Astronomy / Poetry

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michael feist
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Astronomy / Poetry

Post by michael feist »

Some astronomers & skywatchers write poetry, as once did I, although in my case sequentially rather that at the same time. I started to think able this again after Bob mentioned it recently. and during a 'deep' tidying of my stuff, again read the unpublished, roughly hand-bound, book of poetry that I put together, after leaving the family home and after more or less giving up skywatching, in the years 1963-1967. These do touch on the sky, sunsets, and fates of mankind, freedom, escape, loneliness, love, and generally trying to make sense of reality and the craziness of it all. There are 293 of them.
The first, written in August 1963, a first attempt, was called
-----------
TWILIGHT
The Sun descends,
The day is through,
The evening with its pastel shades
Stir me to my very soul,
But Man will go and pass to dust,
But still the Sun will go to rest,
Spreading sadness and serenity
Where Man once walked towards eternity.
------------
and the last, written in in June 1967, was called
-----------
GREY EVENING
nine oclock on a summers evening and greyly overcast.
the breeze blows through my open window
people pass;
a sleek bronzed car glides effortlessly
an old woman hurries awkwardly
I sit in the fading room
my thought-threads building.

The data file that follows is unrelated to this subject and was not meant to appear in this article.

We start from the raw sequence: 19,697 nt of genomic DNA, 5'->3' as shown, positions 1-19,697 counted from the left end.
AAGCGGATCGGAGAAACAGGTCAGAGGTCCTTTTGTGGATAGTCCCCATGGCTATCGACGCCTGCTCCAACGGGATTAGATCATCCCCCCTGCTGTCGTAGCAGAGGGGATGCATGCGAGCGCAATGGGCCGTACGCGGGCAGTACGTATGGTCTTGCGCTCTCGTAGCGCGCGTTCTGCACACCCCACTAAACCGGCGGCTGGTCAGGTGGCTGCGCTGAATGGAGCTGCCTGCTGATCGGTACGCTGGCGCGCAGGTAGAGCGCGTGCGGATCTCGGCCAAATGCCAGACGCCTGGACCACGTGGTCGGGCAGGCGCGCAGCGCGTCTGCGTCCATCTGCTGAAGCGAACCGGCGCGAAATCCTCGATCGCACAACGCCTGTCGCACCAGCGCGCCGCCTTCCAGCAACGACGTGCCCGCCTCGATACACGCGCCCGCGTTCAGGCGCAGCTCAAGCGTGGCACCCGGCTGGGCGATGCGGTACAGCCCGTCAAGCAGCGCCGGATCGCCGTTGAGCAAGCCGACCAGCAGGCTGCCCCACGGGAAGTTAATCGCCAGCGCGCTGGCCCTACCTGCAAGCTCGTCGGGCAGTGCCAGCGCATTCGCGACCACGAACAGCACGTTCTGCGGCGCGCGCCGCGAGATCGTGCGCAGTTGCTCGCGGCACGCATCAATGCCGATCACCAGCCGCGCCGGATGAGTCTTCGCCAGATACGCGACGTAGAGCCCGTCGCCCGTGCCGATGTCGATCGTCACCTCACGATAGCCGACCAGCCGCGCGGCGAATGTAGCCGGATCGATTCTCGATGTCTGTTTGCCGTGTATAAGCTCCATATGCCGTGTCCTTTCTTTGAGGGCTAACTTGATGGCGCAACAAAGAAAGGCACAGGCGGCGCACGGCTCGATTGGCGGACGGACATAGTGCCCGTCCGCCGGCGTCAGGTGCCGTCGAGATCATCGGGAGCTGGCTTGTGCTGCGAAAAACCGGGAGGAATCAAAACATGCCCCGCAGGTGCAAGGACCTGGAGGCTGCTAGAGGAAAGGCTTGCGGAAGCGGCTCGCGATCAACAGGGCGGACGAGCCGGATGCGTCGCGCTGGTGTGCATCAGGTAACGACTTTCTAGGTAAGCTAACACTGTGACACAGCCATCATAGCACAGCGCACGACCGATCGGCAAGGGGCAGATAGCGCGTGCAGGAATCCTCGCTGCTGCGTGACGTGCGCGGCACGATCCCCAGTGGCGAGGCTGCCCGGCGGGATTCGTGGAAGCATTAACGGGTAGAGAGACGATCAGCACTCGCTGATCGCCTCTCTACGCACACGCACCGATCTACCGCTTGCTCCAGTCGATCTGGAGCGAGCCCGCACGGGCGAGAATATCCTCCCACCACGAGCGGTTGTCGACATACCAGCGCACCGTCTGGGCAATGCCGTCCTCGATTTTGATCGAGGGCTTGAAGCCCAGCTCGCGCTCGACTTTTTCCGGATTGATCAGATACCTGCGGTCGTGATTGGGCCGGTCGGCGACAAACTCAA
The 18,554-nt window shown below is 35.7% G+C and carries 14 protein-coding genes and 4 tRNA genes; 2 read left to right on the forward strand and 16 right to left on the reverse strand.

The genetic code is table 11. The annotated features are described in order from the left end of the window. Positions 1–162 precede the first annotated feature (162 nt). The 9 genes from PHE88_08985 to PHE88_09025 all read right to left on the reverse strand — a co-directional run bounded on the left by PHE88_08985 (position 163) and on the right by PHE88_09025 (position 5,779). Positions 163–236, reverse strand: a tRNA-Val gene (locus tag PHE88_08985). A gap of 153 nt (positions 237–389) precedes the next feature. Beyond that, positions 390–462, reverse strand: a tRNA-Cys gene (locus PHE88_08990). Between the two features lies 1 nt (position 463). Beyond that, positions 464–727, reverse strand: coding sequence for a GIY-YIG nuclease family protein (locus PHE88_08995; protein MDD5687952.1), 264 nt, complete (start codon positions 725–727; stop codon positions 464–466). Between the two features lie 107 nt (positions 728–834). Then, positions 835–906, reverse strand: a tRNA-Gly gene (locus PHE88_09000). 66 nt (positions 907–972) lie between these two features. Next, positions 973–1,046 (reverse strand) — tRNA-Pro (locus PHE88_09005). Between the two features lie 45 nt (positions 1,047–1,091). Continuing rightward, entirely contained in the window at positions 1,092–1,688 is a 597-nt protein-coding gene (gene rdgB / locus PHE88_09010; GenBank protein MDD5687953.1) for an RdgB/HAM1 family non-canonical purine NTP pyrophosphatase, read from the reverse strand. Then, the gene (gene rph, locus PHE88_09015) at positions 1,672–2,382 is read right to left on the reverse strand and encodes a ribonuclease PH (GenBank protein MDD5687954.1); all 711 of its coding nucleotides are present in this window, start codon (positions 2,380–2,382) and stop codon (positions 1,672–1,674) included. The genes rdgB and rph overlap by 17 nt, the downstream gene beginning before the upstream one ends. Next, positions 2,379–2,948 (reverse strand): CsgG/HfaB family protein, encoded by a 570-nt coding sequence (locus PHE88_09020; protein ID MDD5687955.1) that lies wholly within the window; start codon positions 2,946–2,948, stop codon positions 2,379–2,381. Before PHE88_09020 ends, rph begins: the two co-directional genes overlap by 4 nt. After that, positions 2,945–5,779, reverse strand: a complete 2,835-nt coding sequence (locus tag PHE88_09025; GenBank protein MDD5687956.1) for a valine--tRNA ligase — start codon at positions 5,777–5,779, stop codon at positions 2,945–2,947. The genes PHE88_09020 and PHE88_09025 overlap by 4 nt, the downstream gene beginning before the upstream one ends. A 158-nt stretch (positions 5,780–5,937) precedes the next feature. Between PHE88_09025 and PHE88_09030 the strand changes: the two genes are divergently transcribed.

-------------
Between Opus #1 & Opus #293, it is essentially a poetical Diary of the Years 1963-1967.
I hope this is of some interest to at least one or two readers here. Just reading them again, brings tears to my old eyes.
Regards from mike feist.
brian livesey
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Re: Astronomy / Poetry

Post by brian livesey »

A good thread to start Mike. The sky with its endless moods has always been an inspiration for many a poet, lyrical and tragic.
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Re: Astronomy / Poetry

Post by brian livesey »

I like you first poem most Mike. I like this one too:


Stars


Alone in the dark
On a high hill,
With pines around me,
Spicy and still,

And a heaven full of stars,
Over my head,
White and topaz
And misty red;

Myriads with beating
Hearts of fire
That aeons
Cannot vex or tire;

Up the dome of heaven
Like a great hill,
I watch them marching
Stately and still,

And I know that I am honoured to be
Witness
Of so much majesty.

Sarah Teasdale
brian
jeff.stevens
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Re: Astronomy / Poetry

Post by jeff.stevens »

Beautiful poetry, Mike. Your words resonate with me, and my thoughts on many of my observing sessions throughout the years.

Best wishes, Jeff.
RMSteele
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Re: Astronomy / Poetry

Post by RMSteele »